Childbirth: A Mother’s Joy and Too Many Others’ Nightmare

curved-double-divider-bottom

In a past “At the Nurses Station” article, On a mission to improve maternal safety, it noted the importance of quick, clinical decision-making to improve patient outcomes.

There are many articles by the experts in our industry regarding the devastating statistics surrounding morbidity and mortality in obstetrics in the United States.

The article shared that 700 women die in childbirth every year, ranging from preeclampsia, heart failure, and hemorrhage. Obstetrical emergencies, like severe bleeding and amniotic fluid embolism, cause most deaths at delivery. Besides those that lose their lives, there are 50,000 more per year that nearly lose their lives. That means for every 1 woman that dies, 70 more women come close.

This month in “At the Nurses Station,” I will share the story of one of those near misses.

Rachel is a vibrant, beautiful woman. She grew up in a large, Catholic family in the Midwest. Rachel was a great student, graduated from a prestigious college and, like most vibrant young ladies, she soon fell in love and became engaged. She married the love of her life, Will, in 2010.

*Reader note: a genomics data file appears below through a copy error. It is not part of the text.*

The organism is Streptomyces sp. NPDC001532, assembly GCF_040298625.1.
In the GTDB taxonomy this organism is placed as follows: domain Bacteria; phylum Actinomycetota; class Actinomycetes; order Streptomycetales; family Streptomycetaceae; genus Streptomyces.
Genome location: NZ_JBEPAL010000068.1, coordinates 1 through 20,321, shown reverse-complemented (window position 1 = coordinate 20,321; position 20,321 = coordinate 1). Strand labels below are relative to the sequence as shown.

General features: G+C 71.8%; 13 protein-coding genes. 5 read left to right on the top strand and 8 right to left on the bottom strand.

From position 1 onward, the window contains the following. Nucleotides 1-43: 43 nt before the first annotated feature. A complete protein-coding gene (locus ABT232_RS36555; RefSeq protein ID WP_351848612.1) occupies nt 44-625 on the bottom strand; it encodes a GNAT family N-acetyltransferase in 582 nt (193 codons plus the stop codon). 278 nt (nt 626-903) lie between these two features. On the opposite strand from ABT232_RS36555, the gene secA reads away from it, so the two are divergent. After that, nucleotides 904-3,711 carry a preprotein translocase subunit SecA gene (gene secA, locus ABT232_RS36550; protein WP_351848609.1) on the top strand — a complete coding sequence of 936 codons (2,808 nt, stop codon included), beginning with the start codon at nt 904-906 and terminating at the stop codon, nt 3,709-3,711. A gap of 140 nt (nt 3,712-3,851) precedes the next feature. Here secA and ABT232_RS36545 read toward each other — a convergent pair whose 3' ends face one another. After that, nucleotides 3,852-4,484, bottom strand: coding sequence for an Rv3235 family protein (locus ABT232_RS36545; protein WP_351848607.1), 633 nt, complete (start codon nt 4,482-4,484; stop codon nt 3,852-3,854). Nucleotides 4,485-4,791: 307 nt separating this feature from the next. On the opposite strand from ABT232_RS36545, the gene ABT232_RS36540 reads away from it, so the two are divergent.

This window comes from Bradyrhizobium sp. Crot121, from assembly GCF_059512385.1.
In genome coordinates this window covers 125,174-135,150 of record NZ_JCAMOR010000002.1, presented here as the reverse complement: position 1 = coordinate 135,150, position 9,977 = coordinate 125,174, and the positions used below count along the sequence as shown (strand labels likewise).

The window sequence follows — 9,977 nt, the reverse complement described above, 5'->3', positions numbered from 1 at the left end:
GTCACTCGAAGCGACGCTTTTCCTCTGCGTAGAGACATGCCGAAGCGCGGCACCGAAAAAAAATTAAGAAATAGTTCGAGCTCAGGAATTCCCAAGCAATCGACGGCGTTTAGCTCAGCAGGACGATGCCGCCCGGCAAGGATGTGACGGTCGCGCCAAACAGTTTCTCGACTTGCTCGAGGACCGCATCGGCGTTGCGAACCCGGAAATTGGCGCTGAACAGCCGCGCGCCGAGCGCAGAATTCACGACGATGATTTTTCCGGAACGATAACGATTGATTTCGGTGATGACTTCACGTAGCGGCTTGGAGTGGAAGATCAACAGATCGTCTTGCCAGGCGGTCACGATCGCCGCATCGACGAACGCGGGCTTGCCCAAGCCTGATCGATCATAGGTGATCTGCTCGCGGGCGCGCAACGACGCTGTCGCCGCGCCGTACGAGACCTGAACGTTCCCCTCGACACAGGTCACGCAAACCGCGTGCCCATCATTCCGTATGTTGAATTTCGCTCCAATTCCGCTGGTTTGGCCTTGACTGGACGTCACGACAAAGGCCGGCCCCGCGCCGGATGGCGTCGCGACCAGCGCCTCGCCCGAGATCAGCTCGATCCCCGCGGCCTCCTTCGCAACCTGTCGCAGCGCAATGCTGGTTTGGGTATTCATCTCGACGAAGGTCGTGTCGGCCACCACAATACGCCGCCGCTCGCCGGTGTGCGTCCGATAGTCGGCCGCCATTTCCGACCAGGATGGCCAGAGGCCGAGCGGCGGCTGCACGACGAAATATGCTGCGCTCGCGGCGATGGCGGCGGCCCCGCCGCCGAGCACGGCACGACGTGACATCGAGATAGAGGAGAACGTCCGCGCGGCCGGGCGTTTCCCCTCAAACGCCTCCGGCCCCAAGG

Rachel loved Will for many reasons, but toward the top of the list was the confidence that he would be a good father to their children looked forward to starting their family right away.

Rachel’s first delivery resulted in a c-section due to macrosomia, so with her second, she and Will discussed having a VBAC and planned an induction on her due date.

In preparation for the birth, her parents and one of her sisters traveled to their home to help with their son. It was the night before her induction, and Rachel was very anxious. Unable to pinpoint the reason for her emotions, she wondered if it was because her first labor did not go as planned (a long 30-hour labor that resulted in a c-section) although, Rachel did not consider that a traumatic birth in any way. Rachel sat at the table with her sister and shared her overwhelming feeling of dread.
Her sister, a nurse, gently reminded her that she had been through this before, and all would be fine. But the words of reassurance did little to quell Rachel’s feelings of anxiety.